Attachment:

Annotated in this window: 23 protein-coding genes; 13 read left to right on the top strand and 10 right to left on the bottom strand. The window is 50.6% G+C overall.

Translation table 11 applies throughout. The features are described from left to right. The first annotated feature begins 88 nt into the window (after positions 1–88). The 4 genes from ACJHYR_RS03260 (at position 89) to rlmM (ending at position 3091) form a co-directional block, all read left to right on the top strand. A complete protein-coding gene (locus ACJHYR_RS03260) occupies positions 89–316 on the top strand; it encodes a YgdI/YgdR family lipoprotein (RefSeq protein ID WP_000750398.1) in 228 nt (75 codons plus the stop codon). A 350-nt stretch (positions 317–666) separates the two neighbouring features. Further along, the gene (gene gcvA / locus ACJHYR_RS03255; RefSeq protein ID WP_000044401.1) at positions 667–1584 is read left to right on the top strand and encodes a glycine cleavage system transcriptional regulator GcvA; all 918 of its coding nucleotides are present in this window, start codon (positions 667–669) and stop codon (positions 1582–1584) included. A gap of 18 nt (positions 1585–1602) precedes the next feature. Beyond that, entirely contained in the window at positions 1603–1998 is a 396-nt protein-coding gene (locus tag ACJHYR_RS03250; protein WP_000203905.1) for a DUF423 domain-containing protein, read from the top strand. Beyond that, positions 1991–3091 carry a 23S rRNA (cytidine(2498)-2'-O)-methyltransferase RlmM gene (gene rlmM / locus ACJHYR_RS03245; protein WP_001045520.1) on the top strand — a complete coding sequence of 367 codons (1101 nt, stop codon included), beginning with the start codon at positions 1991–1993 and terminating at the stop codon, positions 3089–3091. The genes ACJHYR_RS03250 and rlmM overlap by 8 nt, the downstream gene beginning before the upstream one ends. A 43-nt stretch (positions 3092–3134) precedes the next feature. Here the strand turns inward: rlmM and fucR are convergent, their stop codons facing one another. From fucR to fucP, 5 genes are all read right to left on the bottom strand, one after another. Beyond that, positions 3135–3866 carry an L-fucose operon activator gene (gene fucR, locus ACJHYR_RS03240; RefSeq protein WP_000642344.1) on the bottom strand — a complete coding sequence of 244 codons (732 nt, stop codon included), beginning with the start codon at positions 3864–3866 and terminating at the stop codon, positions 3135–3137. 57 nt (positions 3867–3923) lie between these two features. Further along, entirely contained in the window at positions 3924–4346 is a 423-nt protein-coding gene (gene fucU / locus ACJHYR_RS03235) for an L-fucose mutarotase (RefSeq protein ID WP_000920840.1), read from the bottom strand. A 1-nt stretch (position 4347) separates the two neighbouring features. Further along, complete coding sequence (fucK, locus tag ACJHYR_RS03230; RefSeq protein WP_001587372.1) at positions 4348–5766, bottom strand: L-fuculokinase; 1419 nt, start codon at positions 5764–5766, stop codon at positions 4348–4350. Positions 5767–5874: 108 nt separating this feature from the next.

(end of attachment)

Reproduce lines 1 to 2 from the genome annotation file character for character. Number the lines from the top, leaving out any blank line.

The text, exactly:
Annotated in this window: 23 protein-coding genes; 13 read left to right on the top strand and 10 right to left on the bottom strand. The window is 50.6% G+C overall.

Translation table 11 applies throughout. The features are described from left to right. The first annotated feature begins 88 nt into the window (after positions 1–88). The 4 genes from ACJHYR_RS03260 (at position 89) to rlmM (ending at position 3091) form a co-directional block, all read left to right on the top strand. A complete protein-coding gene (locus ACJHYR_RS03260) occupies positions 89–316 on the top strand; it encodes a YgdI/YgdR family lipoprotein (RefSeq protein ID WP_000750398.1) in 228 nt (75 codons plus the stop codon). A 350-nt stretch (positions 317–666) separates the two neighbouring features. Further along, the gene (gene gcvA / locus ACJHYR_RS03255; RefSeq protein ID WP_000044401.1) at positions 667–1584 is read left to right on the top strand and encodes a glycine cleavage system transcriptional regulator GcvA; all 918 of its coding nucleotides are present in this window, start codon (positions 667–669) and stop codon (positions 1582–1584) included. A gap of 18 nt (positions 1585–1602) precedes the next feature. Beyond that, entirely contained in the window at positions 1603–1998 is a 396-nt protein-coding gene (locus tag ACJHYR_RS03250; protein WP_000203905.1) for a DUF423 domain-containing protein, read from the top strand. Beyond that, positions 1991–3091 carry a 23S rRNA (cytidine(2498)-2'-O)-methyltransferase RlmM gene (gene rlmM / locus ACJHYR_RS03245; protein WP_001045520.1) on the top strand — a complete coding sequence of 367 codons (1101 nt, stop codon included), beginning with the start codon at positions 1991–1993 and terminating at the stop codon, positions 3089–3091. The genes ACJHYR_RS03250 and rlmM overlap by 8 nt, the downstream gene beginning before the upstream one ends. A 43-nt stretch (positions 3092–3134) precedes the next feature. Here the strand turns inward: rlmM and fucR are convergent, their stop codons facing one another. From fucR to fucP, 5 genes are all read right to left on the bottom strand, one after another. Beyond that, positions 3135–3866 carry an L-fucose operon activator gene (gene fucR, locus ACJHYR_RS03240; RefSeq protein WP_000642344.1) on the bottom strand — a complete coding sequence of 244 codons (732 nt, stop codon included), beginning with the start codon at positions 3864–3866 and terminating at the stop codon, positions 3135–3137. 57 nt (positions 3867–3923) lie between these two features. Further along, entirely contained in the window at positions 3924–4346 is a 423-nt protein-coding gene (gene fucU / locus ACJHYR_RS03235) for an L-fucose mutarotase (RefSeq protein ID WP_000920840.1), read from the bottom strand. A 1-nt stretch (position 4347) separates the two neighbouring features. Further along, complete coding sequence (fucK, locus tag ACJHYR_RS03230; RefSeq protein WP_001587372.1) at positions 4348–5766, bottom strand: L-fuculokinase; 1419 nt, start codon at positions 5764–5766, stop codon at positions 4348–4350. Positions 5767–5874: 108 nt separating this feature from the next.